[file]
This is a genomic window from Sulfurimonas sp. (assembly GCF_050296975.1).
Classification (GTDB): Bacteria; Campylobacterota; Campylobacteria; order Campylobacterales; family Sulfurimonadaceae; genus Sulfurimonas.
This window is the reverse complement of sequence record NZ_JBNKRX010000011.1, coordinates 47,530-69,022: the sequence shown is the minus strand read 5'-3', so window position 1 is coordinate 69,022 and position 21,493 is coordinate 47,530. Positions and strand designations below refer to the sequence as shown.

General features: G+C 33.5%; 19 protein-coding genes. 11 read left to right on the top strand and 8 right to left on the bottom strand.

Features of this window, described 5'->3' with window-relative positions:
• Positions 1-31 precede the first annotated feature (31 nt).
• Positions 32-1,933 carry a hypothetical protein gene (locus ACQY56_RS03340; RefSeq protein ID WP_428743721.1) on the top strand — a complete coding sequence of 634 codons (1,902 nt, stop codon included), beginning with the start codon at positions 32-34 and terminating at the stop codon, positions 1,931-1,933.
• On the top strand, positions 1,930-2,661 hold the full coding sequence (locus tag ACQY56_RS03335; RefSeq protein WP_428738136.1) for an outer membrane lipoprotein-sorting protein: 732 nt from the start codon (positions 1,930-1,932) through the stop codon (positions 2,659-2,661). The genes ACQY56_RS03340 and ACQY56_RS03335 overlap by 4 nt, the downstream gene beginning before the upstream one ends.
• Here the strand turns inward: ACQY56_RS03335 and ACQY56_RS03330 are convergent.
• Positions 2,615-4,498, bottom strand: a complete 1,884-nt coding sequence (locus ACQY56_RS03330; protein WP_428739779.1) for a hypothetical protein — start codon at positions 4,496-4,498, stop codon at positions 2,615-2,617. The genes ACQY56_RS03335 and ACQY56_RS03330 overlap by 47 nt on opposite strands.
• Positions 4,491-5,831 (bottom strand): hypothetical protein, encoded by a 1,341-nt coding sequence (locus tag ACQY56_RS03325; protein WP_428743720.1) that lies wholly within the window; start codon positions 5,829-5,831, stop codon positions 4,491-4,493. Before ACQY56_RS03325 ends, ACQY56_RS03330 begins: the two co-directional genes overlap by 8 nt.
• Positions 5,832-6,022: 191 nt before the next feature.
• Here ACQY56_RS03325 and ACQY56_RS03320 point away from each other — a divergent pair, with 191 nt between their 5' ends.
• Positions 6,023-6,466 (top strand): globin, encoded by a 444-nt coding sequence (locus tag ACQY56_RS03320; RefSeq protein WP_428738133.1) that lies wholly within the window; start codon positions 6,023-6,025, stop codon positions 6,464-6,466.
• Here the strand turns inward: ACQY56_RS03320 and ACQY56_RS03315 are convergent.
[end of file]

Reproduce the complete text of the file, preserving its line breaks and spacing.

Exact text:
This is a genomic window from Sulfurimonas sp. (assembly GCF_050296975.1).
Classification (GTDB): Bacteria; Campylobacterota; Campylobacteria; order Campylobacterales; family Sulfurimonadaceae; genus Sulfurimonas.
This window is the reverse complement of sequence record NZ_JBNKRX010000011.1, coordinates 47,530-69,022: the sequence shown is the minus strand read 5'-3', so window position 1 is coordinate 69,022 and position 21,493 is coordinate 47,530. Positions and strand designations below refer to the sequence as shown.

General features: G+C 33.5%; 19 protein-coding genes. 11 read left to right on the top strand and 8 right to left on the bottom strand.

Features of this window, described 5'->3' with window-relative positions:
• Positions 1-31 precede the first annotated feature (31 nt).
• Positions 32-1,933 carry a hypothetical protein gene (locus ACQY56_RS03340; RefSeq protein ID WP_428743721.1) on the top strand — a complete coding sequence of 634 codons (1,902 nt, stop codon included), beginning with the start codon at positions 32-34 and terminating at the stop codon, positions 1,931-1,933.
• On the top strand, positions 1,930-2,661 hold the full coding sequence (locus tag ACQY56_RS03335; RefSeq protein WP_428738136.1) for an outer membrane lipoprotein-sorting protein: 732 nt from the start codon (positions 1,930-1,932) through the stop codon (positions 2,659-2,661). The genes ACQY56_RS03340 and ACQY56_RS03335 overlap by 4 nt, the downstream gene beginning before the upstream one ends.
• Here the strand turns inward: ACQY56_RS03335 and ACQY56_RS03330 are convergent.
• Positions 2,615-4,498, bottom strand: a complete 1,884-nt coding sequence (locus ACQY56_RS03330; protein WP_428739779.1) for a hypothetical protein — start codon at positions 4,496-4,498, stop codon at positions 2,615-2,617. The genes ACQY56_RS03335 and ACQY56_RS03330 overlap by 47 nt on opposite strands.
• Positions 4,491-5,831 (bottom strand): hypothetical protein, encoded by a 1,341-nt coding sequence (locus tag ACQY56_RS03325; protein WP_428743720.1) that lies wholly within the window; start codon positions 5,829-5,831, stop codon positions 4,491-4,493. Before ACQY56_RS03325 ends, ACQY56_RS03330 begins: the two co-directional genes overlap by 8 nt.
• Positions 5,832-6,022: 191 nt before the next feature.
• Here ACQY56_RS03325 and ACQY56_RS03320 point away from each other — a divergent pair, with 191 nt between their 5' ends.
• Positions 6,023-6,466 (top strand): globin, encoded by a 444-nt coding sequence (locus tag ACQY56_RS03320; RefSeq protein WP_428738133.1) that lies wholly within the window; start codon positions 6,023-6,025, stop codon positions 6,464-6,466.
• Here the strand turns inward: ACQY56_RS03320 and ACQY56_RS03315 are convergent.